History is full of examples of people who saw that something was wrong, or could at least be improved, and have done something about it. This action is hugely important, particularly when it comes from a place of faith, which is why I have been known to become increasingly frustrated with those people who firstly, ignore the world’s problem, or secondly, see it and refuse to act.
One of my favourite stories, and one that keeps me looking grounded when I need some perspective, is about a man who looks into the world and all he sees is pain, destruction, war, poverty, and people crying out for help. He looks but he doesn’t seem to see anything being done, and he questions his faith: he asks why God isn’t sorting it all out, he asks why God can’t stop the wars, heal the pain, and protect those suffering from poverty and hunger. He calls out angrily to God “Why aren’t You doing anything, Lord?”. After a short pause God calls down to this man “Why aren’t you?”.
This may seem like a tough approach, but I truly believe that those who see the pain should also be those willing, at the very least willing, to do something about it. How can we ask God to act when we refuse, or are too lazy, to follow the instructions he has already given us?
You shall love your neighbor as yourself.
Matthew 22:39, RSV
Sometimes we feel like we are not capable of changing anything. Try. One person can change the world. One person can influence thousands and create fundamental change. Take the Civil Rights Movement; Martin Luther King stood bravely in non-violent protest requesting equal rights for all non-white people. Eventually, with a lot of pain and suffering, this goal was finally reached but allowed children across the world to feel that they were not second-class due to the colour of their skin, and grow up to have the same opportunities as anyone else.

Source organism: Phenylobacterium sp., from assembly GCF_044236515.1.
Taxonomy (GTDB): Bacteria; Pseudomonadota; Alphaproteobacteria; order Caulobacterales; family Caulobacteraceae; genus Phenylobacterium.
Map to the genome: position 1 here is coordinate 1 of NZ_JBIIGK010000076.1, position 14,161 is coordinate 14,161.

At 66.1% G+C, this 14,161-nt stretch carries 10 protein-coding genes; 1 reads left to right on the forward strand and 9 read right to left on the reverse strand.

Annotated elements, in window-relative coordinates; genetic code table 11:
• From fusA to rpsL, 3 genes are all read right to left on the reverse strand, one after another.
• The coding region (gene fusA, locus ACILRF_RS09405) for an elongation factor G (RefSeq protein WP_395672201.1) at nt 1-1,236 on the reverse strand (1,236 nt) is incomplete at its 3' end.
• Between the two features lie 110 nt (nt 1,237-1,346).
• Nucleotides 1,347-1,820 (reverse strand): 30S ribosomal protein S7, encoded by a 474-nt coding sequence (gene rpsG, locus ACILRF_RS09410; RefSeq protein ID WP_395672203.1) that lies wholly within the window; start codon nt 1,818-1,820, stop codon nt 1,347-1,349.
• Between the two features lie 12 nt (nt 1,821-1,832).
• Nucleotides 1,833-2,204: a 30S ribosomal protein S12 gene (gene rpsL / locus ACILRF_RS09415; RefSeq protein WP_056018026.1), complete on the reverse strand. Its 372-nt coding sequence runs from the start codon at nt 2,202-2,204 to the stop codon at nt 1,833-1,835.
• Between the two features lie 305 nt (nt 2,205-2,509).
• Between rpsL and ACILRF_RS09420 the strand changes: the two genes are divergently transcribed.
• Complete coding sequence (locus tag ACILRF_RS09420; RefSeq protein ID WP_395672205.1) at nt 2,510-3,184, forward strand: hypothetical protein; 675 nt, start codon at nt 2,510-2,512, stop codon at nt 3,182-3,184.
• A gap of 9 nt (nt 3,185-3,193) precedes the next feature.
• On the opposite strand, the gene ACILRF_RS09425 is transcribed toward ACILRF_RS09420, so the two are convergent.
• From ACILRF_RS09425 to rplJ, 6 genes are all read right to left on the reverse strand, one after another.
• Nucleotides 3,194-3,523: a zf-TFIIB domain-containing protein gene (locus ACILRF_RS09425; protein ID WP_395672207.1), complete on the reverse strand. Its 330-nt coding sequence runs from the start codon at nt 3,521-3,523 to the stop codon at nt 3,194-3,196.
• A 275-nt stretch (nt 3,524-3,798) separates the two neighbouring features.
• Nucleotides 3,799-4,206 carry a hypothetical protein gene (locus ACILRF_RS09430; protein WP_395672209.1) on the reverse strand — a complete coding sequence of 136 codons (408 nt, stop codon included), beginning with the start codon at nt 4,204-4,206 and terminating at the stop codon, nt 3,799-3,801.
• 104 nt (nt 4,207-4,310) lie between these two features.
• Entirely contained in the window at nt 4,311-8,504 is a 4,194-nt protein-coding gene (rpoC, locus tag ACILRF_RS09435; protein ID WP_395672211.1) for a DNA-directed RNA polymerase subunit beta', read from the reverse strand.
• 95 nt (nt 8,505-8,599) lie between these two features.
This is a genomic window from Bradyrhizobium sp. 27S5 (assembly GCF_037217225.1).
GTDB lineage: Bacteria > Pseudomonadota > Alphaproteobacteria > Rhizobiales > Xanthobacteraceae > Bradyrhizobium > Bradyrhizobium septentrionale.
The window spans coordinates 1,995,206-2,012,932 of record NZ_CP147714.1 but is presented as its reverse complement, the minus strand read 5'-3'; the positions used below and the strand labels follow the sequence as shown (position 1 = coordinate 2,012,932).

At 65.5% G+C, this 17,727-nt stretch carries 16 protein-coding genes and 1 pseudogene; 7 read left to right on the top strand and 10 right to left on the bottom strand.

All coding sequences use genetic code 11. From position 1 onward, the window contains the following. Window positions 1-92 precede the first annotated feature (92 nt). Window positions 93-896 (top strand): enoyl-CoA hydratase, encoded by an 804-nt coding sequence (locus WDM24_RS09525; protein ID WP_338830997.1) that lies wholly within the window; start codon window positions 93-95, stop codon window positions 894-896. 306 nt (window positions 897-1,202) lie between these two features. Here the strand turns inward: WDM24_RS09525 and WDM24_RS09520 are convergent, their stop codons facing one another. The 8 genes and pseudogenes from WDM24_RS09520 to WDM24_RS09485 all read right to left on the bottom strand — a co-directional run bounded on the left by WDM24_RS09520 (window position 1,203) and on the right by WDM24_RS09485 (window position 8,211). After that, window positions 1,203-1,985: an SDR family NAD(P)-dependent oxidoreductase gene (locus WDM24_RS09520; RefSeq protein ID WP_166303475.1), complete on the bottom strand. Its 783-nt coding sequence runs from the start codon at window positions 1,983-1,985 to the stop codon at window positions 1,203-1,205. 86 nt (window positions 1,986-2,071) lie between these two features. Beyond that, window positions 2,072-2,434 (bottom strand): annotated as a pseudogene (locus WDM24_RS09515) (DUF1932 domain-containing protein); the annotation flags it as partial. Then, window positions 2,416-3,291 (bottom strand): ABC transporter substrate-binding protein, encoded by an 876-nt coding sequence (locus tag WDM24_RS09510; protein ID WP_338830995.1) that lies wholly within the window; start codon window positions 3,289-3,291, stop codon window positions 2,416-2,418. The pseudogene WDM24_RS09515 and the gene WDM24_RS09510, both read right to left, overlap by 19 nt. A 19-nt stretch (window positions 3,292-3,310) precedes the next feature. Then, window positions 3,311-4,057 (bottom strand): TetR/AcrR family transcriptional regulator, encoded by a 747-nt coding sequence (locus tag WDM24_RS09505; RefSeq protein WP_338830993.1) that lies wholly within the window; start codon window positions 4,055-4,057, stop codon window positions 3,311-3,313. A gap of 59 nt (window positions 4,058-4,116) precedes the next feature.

It is when we see our neighbours, see what they need, and love them as we are loved, as every human being deserves, that we can obey this commandment, by helping.
It is when we stand up alone that others start paying attention. Then one person can affect more people, and a movement is formed to change things. This action out of faith is obedience. Sometimes God put us in hard places so we might notice what needs doing. We can’t ask God to ask if we are not willing to be the tools for His action, tools for change.
“Thus also faith by itself, if it does not have works, is dead.”
If we can’t start acting, how can we claim to believe God will? If it’s not worth our time, why is it worth God’s time? If we don’t believe we can make a difference to the world, that we are worthy of trying, why should we believe God cares about us?
With faith comes the knowledge of who God is, but also who we are meant to be. We are meant to stand up for the widows, the orphans, the poor, those in pain, those poor in spirit, the alone, the rejected, the excluded. With faith comes action, so instead of asking “why can’t God do something?”, why don’t you start asking yourself what you can do instead.